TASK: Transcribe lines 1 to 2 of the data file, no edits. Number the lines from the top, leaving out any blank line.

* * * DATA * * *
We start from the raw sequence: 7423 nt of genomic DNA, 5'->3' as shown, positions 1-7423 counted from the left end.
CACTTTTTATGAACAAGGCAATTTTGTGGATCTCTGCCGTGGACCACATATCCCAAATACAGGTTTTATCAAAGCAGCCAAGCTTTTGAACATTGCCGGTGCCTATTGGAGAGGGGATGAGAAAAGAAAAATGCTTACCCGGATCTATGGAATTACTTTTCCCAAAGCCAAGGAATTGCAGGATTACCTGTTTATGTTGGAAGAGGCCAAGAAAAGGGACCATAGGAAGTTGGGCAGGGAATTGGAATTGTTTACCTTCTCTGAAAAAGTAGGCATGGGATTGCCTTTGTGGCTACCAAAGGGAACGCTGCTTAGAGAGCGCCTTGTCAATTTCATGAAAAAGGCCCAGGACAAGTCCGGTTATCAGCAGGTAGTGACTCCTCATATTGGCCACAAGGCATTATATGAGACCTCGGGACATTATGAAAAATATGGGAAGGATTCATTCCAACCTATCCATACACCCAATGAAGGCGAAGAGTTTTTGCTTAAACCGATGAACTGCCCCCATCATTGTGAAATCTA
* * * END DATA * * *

We start from the raw sequence: 7423 nt of genomic DNA, 5'->3' as shown, positions 1-7423 counted from the left end.
CACTTTTTATGAACAAGGCAATTTTGTGGATCTCTGCCGTGGACCACATATCCCAAATACAGGTTTTATCAAAGCAGCCAAGCTTTTGAACATTGCCGGTGCCTATTGGAGAGGGGATGAGAAAAGAAAAATGCTTACCCGGATCTATGGAATTACTTTTCCCAAAGCCAAGGAATTGCAGGATTACCTGTTTATGTTGGAAGAGGCCAAGAAAAGGGACCATAGGAAGTTGGGCAGGGAATTGGAATTGTTTACCTTCTCTGAAAAAGTAGGCATGGGATTGCCTTTGTGGCTACCAAAGGGAACGCTGCTTAGAGAGCGCCTTGTCAATTTCATGAAAAAGGCCCAGGACAAGTCCGGTTATCAGCAGGTAGTGACTCCTCATATTGGCCACAAGGCATTATATGAGACCTCGGGACATTATGAAAAATATGGGAAGGATTCATTCCAACCTATCCATACACCCAATGAAGGCGAAGAGTTTTTGCTTAAACCGATGAACTGCCCCCATCATTGTGAAATCTA